Trump’s Republican challenger says several Republican Senators told him they want to remove Trump

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A candidate for the Republican presidential nomination in 2020 alleges that there are already up to six Senators in President Trump’s party who privately want to vote against him in an impending impeachment trial.

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Former Governor Bill Weld (R-MA) has a long history of working on impeachment matters dating back to his service as a House Judiciary Committee staffer during the Nixon impeachment proceedings. He specifically studied the legality of a president withholding congressionally authorized funds, which was ultimately written into law after Nixon’s resignation in the Impoundment Act of 1974, which President Trump isp partly accused of violating by withholding funds to Ukraine.

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As a Republican official dating back to his initial appointment as the US Attorney for Massachusetts by Ronald Reagan—ironically at the recommendation of Rudy Giuliani—which is why Weld knows many of his party’s Senators.  “They’re picking their words carefully when they talk to me, of all people, even though we are friends,” he told The Hill at their Washington, D.C. offices:

“I don’t even like to ask someone to do something which is not in their political self-interest. But yeah, I would say they’re four to six votes for removal right now.”

Bill Weld becomes the third major GOP politician to come out to tell the public that Republican Senators are being far less than candid in their opinions about Donald Trump’s impending impeachment trial.

Former McCain campaign advisor and Republican strategist Mike Murphy told MSNBC that up to thirty senators in Trump’s party would vote him out if there was a secret ballot. Former Arizona GOP Senator Jeff Flake said that number could be as high as 35 out of the 53 Republican senators.

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The actual significance of defection by as few as four to six Republicans is actually far larger than one might expect because the rules of the Senate are vastly different when it is sitting as a trial court as opposed to a legislative body.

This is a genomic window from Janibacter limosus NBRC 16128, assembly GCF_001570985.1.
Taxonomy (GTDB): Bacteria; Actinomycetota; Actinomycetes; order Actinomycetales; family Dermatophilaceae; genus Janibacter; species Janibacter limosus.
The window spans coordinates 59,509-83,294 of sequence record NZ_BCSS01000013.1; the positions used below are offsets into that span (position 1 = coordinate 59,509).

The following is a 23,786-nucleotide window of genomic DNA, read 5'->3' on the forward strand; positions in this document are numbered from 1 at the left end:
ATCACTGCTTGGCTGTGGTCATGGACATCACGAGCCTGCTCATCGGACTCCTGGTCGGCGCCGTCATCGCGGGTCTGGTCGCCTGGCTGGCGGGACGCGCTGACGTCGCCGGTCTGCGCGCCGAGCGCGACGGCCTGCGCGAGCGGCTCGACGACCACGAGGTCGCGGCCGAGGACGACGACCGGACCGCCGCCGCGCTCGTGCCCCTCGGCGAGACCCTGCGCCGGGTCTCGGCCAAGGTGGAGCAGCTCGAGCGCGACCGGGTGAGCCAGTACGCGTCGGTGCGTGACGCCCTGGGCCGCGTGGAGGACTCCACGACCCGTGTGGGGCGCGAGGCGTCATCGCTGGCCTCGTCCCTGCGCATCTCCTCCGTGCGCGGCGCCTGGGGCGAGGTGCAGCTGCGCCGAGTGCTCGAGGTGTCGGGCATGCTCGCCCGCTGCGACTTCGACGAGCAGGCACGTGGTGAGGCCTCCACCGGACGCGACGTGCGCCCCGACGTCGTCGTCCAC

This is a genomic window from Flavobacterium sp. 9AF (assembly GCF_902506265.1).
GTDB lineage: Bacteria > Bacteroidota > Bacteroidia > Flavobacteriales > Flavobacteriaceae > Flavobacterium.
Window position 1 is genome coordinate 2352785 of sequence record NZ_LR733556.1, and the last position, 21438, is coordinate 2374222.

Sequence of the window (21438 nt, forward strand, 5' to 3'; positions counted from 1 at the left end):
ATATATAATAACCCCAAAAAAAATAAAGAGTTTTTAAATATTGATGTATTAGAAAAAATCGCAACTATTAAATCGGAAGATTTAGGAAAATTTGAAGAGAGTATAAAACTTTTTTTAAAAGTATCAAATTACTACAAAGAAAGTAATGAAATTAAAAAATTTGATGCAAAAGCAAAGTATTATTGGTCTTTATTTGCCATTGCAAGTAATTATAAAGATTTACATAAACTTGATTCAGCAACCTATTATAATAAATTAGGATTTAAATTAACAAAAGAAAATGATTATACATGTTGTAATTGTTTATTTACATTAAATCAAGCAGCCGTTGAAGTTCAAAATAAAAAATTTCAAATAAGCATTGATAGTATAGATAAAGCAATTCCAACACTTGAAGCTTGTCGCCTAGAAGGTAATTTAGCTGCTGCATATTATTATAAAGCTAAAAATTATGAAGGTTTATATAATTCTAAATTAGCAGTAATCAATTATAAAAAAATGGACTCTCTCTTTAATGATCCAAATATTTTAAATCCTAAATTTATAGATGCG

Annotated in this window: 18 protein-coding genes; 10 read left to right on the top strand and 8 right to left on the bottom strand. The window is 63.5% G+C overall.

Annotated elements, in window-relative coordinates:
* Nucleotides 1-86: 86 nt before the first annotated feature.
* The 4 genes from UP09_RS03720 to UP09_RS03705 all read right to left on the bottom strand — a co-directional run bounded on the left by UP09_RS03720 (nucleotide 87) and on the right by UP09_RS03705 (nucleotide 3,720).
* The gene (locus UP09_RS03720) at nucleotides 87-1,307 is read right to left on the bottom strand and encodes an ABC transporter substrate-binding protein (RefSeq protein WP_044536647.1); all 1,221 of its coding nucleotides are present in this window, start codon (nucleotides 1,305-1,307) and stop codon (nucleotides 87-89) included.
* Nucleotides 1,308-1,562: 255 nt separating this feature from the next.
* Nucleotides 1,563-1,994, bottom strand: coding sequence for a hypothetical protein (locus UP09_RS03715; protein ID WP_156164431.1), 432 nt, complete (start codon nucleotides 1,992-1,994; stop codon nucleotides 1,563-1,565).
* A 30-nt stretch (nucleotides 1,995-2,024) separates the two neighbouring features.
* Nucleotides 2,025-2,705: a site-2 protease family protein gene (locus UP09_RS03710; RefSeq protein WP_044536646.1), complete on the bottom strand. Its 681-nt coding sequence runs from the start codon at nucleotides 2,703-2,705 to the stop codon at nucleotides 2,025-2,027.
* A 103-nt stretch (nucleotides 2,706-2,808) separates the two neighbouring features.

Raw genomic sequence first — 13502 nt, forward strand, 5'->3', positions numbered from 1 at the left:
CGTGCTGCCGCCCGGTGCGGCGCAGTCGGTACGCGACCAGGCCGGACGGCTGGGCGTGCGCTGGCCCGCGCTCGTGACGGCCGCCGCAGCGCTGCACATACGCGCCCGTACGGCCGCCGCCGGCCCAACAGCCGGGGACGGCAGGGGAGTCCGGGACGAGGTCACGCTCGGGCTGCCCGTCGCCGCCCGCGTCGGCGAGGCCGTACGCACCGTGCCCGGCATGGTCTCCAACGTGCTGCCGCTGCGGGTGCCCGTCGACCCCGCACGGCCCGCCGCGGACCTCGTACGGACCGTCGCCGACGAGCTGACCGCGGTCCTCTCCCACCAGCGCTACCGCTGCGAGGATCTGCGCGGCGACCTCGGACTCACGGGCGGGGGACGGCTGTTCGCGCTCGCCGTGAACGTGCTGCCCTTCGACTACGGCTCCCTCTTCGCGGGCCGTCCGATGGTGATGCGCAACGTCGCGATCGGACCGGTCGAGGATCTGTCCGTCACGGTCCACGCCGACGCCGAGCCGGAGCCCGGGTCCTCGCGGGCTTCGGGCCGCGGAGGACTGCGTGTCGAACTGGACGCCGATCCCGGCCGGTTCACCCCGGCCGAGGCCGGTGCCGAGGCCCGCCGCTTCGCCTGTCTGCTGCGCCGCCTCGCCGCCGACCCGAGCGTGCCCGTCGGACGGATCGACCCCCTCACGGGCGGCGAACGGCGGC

That is because Chief Justice of the Supreme Court will wield vast powers as Presiding Officer during the trial, but we don’t know yet if Chief Justice John Roberts will choose to defer the first judgment to the Senate or rule on issues himself and conduct the trial as if inside a courtroom.

If the Chief Justice decides that, for example, Acting Chief of Staff Mick Mulvaney has relevant testimony, then only three Senate Republicans could compel him to testify at the trial. If the Chief Justice refuses to rule, then it will take four defectors.

When it comes to calling witnesses—which is the largest question about what will happen next month when the House is expected to give Trump the trial he has requested—it only takes three or four votes to compel testimony from the President’s subordinates and/or cabinet members.

As the University of Texas Professor Jeffrey K. Tulis explained in an article for The Bulwark, every senator must take a new oath of office when the chamber of Congress reconstitutes itself as a trial court. “For an impeachment trial of a president, the chief justice of the Supreme Court presides,” Tulis writes. “He can be overruled by a majority vote of the other judges/jurors—which is to say the senators.”

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But it is vital to remember that the Constitution asks them to remember that they are not sitting as senators, but now as judges and jurors.

“So much so that for this brief period the senators are all equal,” explains the UT professor, which is a situation with radical ramifications. “For the course of the trial the roles of Majority and Minority Leader, President Pro Tem, Committee Chairs, Whips, and so forth no longer exist. For the duration of the trial the Senate is a literally new institution with new rules, new norms, and new responsibilities.” [author’s italics]

Senate Majority leader Mitch McConnell went on Fox News last night to proclaim President Trump’s prospective innocence before the House can even finish formally adopting the two articles of impeachment that the House Judiciary Committee approved this morning.

But McConnell’s words could easily become famous last words if even just a handful of Republican senators take their oaths of trial seriously, giving their loyalty to America and the Constitution by holding a fair trial of President Trump.

But don’t hold your breath.

Original reporting by Max Greenwood and Rebecca Klar at the Hill.

Grant Stern

Editor at Large

Grant Stern is a columnist for the Washington Press. He's also mortgage broker, writer, community activist and radio personality in Miami, Florida.

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